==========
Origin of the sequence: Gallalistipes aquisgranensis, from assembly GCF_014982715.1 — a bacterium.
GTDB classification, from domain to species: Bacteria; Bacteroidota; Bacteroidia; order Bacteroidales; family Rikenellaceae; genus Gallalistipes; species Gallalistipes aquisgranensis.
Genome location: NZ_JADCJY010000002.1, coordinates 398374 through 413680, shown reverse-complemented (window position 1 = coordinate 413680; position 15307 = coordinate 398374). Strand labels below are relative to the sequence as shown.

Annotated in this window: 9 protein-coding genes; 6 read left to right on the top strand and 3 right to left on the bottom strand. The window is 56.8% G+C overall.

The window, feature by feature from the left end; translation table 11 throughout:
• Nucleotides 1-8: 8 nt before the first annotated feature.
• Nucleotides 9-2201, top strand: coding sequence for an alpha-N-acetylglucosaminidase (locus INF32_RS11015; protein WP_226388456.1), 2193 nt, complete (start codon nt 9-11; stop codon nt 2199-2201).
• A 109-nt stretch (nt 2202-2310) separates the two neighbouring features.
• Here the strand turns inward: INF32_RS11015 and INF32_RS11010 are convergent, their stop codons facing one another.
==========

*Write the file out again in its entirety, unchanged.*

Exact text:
Origin of the sequence: Gallalistipes aquisgranensis, from assembly GCF_014982715.1 — a bacterium.
GTDB classification, from domain to species: Bacteria; Bacteroidota; Bacteroidia; order Bacteroidales; family Rikenellaceae; genus Gallalistipes; species Gallalistipes aquisgranensis.
Genome location: NZ_JADCJY010000002.1, coordinates 398374 through 413680, shown reverse-complemented (window position 1 = coordinate 413680; position 15307 = coordinate 398374). Strand labels below are relative to the sequence as shown.

Annotated in this window: 9 protein-coding genes; 6 read left to right on the top strand and 3 right to left on the bottom strand. The window is 56.8% G+C overall.

The window, feature by feature from the left end; translation table 11 throughout:
• Nucleotides 1-8: 8 nt before the first annotated feature.
• Nucleotides 9-2201, top strand: coding sequence for an alpha-N-acetylglucosaminidase (locus INF32_RS11015; protein WP_226388456.1), 2193 nt, complete (start codon nt 9-11; stop codon nt 2199-2201).
• A 109-nt stretch (nt 2202-2310) separates the two neighbouring features.
• Here the strand turns inward: INF32_RS11015 and INF32_RS11010 are convergent, their stop codons facing one another.